I’ve been hesitant to write this article for a good while now. I had planned to write it just the week after part 1, but the subject matter to be discussed I found difficult to formulate into words. After sitting on it for a good few months now I don’t think I’m going to get any more sudden clarity so I figured I might as well just go for it and hope something ends up working. So now to try and give my take on a problem that the entire otaku culture has been trying to explain for years and that acts as a rather tough stylistic barrier for outsiders to pass when appreciating anime, let’s talk about “moe.”
For the sake of brevity, let’s jump into strawman territory. The argument stereotypically ends up sounding something like:
“Why are these characters who are supposedly teenagers in high school acting like 10 year olds?”
“Why does anime feel the need to make all its “love interest” characters act like little kids? It’s weird and borderline pedophilia!”
To give my take on an explanation for why these things are and why they aren’t really the problems they’re made out to be, I’m gonna have to go off on a bit of a tangent.
Something you pick up on when watching enough anime is that the Japanese seem to have a very different approach to romantic plotlines and relationships than Western media, mostly in that for the large part, at least from what we’re “trained” to expect from our side of the ocean, they seem to go unfulfilled. It’s not uncommon in anime for a romantic relationship in a story to, after 50+ episodes of buildup, result in nothing more than a brief shot of the two characters holding hands. Sometimes they get as far as a kiss, but even that ends up being on the rarer side of resolutions, while other times it accumulates into nothing more than a slightly drawn-out shot of the two characters doing nothing more than looking at each other before the scene fades out. Though obviously not without the rare exception, the trend in anime romantic plots/subplots tends to be more about the emotional buildup and drama in reaching the point where the two finally “get together” rather than what happens afterward. To be fair, this approach to these relationships in stories is also common in Western media, but when the “buildup rather than resolution” approach is taken there it tends to be taken comedically while drawing on awkwardness for laughs where as in anime it tends to be rather serious and straight in its emotional approach.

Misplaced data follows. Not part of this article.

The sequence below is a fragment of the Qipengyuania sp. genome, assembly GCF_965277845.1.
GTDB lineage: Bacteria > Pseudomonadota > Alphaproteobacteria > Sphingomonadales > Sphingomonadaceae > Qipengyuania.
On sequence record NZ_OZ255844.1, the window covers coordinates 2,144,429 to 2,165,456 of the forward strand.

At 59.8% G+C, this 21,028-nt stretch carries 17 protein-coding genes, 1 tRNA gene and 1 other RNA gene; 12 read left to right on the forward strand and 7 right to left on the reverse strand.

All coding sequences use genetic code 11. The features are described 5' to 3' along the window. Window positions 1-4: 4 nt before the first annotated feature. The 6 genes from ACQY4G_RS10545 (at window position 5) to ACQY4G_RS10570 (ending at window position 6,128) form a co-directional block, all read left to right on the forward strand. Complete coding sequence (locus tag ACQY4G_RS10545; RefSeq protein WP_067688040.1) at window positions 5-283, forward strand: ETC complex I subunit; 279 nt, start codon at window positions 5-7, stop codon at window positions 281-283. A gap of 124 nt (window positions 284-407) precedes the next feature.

In Western media, the emphasis and draw of the romantic relationships between characters seems to be more straightforward. Said more bluntly, in Western media, two characters “getting together” is supposed to be interesting to the audience because of the imagined (or sometimes even implied or directly shown) intimacy that will take place between the two characters once a relationship has been established. From simple cartoons like The Fairly Oddparents or The Amazing World of Gumball where the main love interest is primarily designated by being “the prettiest girl in school” to a sitcom like Friends where a majority of the content is “who’s sleeping with who now” there’s always a focus on intimacy or base physical attraction as a starting point.